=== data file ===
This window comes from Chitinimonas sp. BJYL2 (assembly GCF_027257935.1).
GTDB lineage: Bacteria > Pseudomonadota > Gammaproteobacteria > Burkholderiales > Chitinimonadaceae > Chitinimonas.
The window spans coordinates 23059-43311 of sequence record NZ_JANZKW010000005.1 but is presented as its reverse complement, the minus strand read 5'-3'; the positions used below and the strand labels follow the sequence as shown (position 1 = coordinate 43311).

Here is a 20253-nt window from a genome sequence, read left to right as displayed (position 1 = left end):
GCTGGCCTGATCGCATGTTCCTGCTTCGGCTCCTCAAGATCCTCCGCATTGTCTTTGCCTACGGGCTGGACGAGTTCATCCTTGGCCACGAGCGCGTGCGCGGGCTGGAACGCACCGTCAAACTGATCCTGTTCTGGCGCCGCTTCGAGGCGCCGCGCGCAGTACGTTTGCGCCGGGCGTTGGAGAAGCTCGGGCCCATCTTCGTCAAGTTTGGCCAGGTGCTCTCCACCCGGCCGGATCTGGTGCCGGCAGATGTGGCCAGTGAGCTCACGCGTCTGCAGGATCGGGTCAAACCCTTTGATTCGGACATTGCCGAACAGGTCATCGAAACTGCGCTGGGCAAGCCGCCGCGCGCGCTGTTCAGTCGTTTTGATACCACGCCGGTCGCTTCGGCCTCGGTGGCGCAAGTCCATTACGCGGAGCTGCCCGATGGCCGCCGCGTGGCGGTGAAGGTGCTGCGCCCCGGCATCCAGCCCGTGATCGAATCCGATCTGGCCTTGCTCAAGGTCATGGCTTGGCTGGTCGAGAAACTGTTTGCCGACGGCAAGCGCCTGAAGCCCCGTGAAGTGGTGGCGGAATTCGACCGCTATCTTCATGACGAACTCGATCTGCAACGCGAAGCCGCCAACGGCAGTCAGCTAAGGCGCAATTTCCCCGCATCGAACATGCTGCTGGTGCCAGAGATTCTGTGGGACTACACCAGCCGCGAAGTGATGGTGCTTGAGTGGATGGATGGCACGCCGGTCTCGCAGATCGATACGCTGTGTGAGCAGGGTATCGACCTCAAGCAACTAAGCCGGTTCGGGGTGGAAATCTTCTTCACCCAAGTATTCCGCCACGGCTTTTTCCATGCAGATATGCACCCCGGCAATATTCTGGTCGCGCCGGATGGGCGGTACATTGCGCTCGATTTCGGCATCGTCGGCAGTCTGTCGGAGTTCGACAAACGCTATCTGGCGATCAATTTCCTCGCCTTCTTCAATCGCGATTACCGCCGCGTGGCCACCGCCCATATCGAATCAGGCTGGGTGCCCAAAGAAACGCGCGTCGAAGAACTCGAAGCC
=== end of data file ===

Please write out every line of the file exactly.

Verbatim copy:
This window comes from Chitinimonas sp. BJYL2 (assembly GCF_027257935.1).
GTDB lineage: Bacteria > Pseudomonadota > Gammaproteobacteria > Burkholderiales > Chitinimonadaceae > Chitinimonas.
The window spans coordinates 23059-43311 of sequence record NZ_JANZKW010000005.1 but is presented as its reverse complement, the minus strand read 5'-3'; the positions used below and the strand labels follow the sequence as shown (position 1 = coordinate 43311).

Here is a 20253-nt window from a genome sequence, read left to right as displayed (position 1 = left end):
GCTGGCCTGATCGCATGTTCCTGCTTCGGCTCCTCAAGATCCTCCGCATTGTCTTTGCCTACGGGCTGGACGAGTTCATCCTTGGCCACGAGCGCGTGCGCGGGCTGGAACGCACCGTCAAACTGATCCTGTTCTGGCGCCGCTTCGAGGCGCCGCGCGCAGTACGTTTGCGCCGGGCGTTGGAGAAGCTCGGGCCCATCTTCGTCAAGTTTGGCCAGGTGCTCTCCACCCGGCCGGATCTGGTGCCGGCAGATGTGGCCAGTGAGCTCACGCGTCTGCAGGATCGGGTCAAACCCTTTGATTCGGACATTGCCGAACAGGTCATCGAAACTGCGCTGGGCAAGCCGCCGCGCGCGCTGTTCAGTCGTTTTGATACCACGCCGGTCGCTTCGGCCTCGGTGGCGCAAGTCCATTACGCGGAGCTGCCCGATGGCCGCCGCGTGGCGGTGAAGGTGCTGCGCCCCGGCATCCAGCCCGTGATCGAATCCGATCTGGCCTTGCTCAAGGTCATGGCTTGGCTGGTCGAGAAACTGTTTGCCGACGGCAAGCGCCTGAAGCCCCGTGAAGTGGTGGCGGAATTCGACCGCTATCTTCATGACGAACTCGATCTGCAACGCGAAGCCGCCAACGGCAGTCAGCTAAGGCGCAATTTCCCCGCATCGAACATGCTGCTGGTGCCAGAGATTCTGTGGGACTACACCAGCCGCGAAGTGATGGTGCTTGAGTGGATGGATGGCACGCCGGTCTCGCAGATCGATACGCTGTGTGAGCAGGGTATCGACCTCAAGCAACTAAGCCGGTTCGGGGTGGAAATCTTCTTCACCCAAGTATTCCGCCACGGCTTTTTCCATGCAGATATGCACCCCGGCAATATTCTGGTCGCGCCGGATGGGCGGTACATTGCGCTCGATTTCGGCATCGTCGGCAGTCTGTCGGAGTTCGACAAACGCTATCTGGCGATCAATTTCCTCGCCTTCTTCAATCGCGATTACCGCCGCGTGGCCACCGCCCATATCGAATCAGGCTGGGTGCCCAAAGAAACGCGCGTCGAAGAACTCGAAGCC